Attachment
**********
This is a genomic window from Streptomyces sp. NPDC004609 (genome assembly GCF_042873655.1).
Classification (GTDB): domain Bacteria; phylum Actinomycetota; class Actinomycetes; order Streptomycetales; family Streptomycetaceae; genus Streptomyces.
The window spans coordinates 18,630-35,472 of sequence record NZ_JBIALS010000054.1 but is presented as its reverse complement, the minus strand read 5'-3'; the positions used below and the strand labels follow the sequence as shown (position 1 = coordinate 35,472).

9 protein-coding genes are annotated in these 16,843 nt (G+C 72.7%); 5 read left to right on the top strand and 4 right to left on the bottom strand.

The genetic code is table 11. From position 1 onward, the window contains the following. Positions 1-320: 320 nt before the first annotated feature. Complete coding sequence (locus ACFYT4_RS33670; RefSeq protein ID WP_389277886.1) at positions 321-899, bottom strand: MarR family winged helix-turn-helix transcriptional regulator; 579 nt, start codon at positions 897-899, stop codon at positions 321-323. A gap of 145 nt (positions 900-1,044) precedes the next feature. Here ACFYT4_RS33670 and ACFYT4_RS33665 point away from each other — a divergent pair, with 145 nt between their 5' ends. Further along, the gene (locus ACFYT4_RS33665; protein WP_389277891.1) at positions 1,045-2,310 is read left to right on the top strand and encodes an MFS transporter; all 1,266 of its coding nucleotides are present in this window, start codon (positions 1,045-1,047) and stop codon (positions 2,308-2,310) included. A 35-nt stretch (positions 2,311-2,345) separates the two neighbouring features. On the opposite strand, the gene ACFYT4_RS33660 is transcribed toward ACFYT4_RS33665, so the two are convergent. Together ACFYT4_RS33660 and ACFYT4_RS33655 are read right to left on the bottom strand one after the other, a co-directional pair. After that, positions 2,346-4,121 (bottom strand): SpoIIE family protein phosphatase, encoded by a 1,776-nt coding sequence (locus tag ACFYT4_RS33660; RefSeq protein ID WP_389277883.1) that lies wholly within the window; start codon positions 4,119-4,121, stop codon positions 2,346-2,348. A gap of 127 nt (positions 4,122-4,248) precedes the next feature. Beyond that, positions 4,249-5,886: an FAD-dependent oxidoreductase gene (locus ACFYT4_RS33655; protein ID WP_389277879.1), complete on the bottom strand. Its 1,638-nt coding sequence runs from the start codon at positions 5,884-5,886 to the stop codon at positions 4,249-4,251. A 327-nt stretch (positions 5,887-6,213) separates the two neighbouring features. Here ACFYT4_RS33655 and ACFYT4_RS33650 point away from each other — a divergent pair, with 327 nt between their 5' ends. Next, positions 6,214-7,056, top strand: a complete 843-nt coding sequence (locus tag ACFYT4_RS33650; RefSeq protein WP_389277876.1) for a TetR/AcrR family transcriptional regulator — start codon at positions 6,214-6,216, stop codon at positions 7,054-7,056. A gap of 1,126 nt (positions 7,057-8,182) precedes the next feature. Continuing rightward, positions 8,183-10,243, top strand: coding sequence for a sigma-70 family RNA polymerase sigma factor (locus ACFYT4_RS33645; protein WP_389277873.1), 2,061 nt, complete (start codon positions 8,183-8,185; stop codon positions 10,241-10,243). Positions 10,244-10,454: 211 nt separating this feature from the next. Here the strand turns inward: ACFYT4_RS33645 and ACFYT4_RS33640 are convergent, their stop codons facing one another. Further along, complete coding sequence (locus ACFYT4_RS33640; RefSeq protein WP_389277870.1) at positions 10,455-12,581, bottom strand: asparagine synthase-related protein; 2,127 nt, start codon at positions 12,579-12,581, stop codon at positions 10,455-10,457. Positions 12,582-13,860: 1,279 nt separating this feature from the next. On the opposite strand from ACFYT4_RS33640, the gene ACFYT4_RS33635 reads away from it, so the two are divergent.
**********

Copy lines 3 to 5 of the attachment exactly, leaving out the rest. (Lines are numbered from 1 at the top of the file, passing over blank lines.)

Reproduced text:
The window spans coordinates 18,630-35,472 of sequence record NZ_JBIALS010000054.1 but is presented as its reverse complement, the minus strand read 5'-3'; the positions used below and the strand labels follow the sequence as shown (position 1 = coordinate 35,472).

9 protein-coding genes are annotated in these 16,843 nt (G+C 72.7%); 5 read left to right on the top strand and 4 right to left on the bottom strand.

The genetic code is table 11. From position 1 onward, the window contains the following. Positions 1-320: 320 nt before the first annotated feature. Complete coding sequence (locus ACFYT4_RS33670; RefSeq protein ID WP_389277886.1) at positions 321-899, bottom strand: MarR family winged helix-turn-helix transcriptional regulator; 579 nt, start codon at positions 897-899, stop codon at positions 321-323. A gap of 145 nt (positions 900-1,044) precedes the next feature. Here ACFYT4_RS33670 and ACFYT4_RS33665 point away from each other — a divergent pair, with 145 nt between their 5' ends. Further along, the gene (locus ACFYT4_RS33665; protein WP_389277891.1) at positions 1,045-2,310 is read left to right on the top strand and encodes an MFS transporter; all 1,266 of its coding nucleotides are present in this window, start codon (positions 1,045-1,047) and stop codon (positions 2,308-2,310) included. A 35-nt stretch (positions 2,311-2,345) separates the two neighbouring features. On the opposite strand, the gene ACFYT4_RS33660 is transcribed toward ACFYT4_RS33665, so the two are convergent. Together ACFYT4_RS33660 and ACFYT4_RS33655 are read right to left on the bottom strand one after the other, a co-directional pair. After that, positions 2,346-4,121 (bottom strand): SpoIIE family protein phosphatase, encoded by a 1,776-nt coding sequence (locus tag ACFYT4_RS33660; RefSeq protein ID WP_389277883.1) that lies wholly within the window; start codon positions 4,119-4,121, stop codon positions 2,346-2,348. A gap of 127 nt (positions 4,122-4,248) precedes the next feature. Beyond that, positions 4,249-5,886: an FAD-dependent oxidoreductase gene (locus ACFYT4_RS33655; protein ID WP_389277879.1), complete on the bottom strand. Its 1,638-nt coding sequence runs from the start codon at positions 5,884-5,886 to the stop codon at positions 4,249-4,251. A 327-nt stretch (positions 5,887-6,213) separates the two neighbouring features. Here ACFYT4_RS33655 and ACFYT4_RS33650 point away from each other — a divergent pair, with 327 nt between their 5' ends. Next, positions 6,214-7,056, top strand: a complete 843-nt coding sequence (locus tag ACFYT4_RS33650; RefSeq protein WP_389277876.1) for a TetR/AcrR family transcriptional regulator — start codon at positions 6,214-6,216, stop codon at positions 7,054-7,056. A gap of 1,126 nt (positions 7,057-8,182) precedes the next feature. Continuing rightward, positions 8,183-10,243, top strand: coding sequence for a sigma-70 family RNA polymerase sigma factor (locus ACFYT4_RS33645; protein WP_389277873.1), 2,061 nt, complete (start codon positions 8,183-8,185; stop codon positions 10,241-10,243). Positions 10,244-10,454: 211 nt separating this feature from the next. Here the strand turns inward: ACFYT4_RS33645 and ACFYT4_RS33640 are convergent, their stop codons facing one another. Further along, complete coding sequence (locus ACFYT4_RS33640; RefSeq protein WP_389277870.1) at positions 10,455-12,581, bottom strand: asparagine synthase-related protein; 2,127 nt, start codon at positions 12,579-12,581, stop codon at positions 10,455-10,457. Positions 12,582-13,860: 1,279 nt separating this feature from the next. On the opposite strand from ACFYT4_RS33640, the gene ACFYT4_RS33635 reads away from it, so the two are divergent.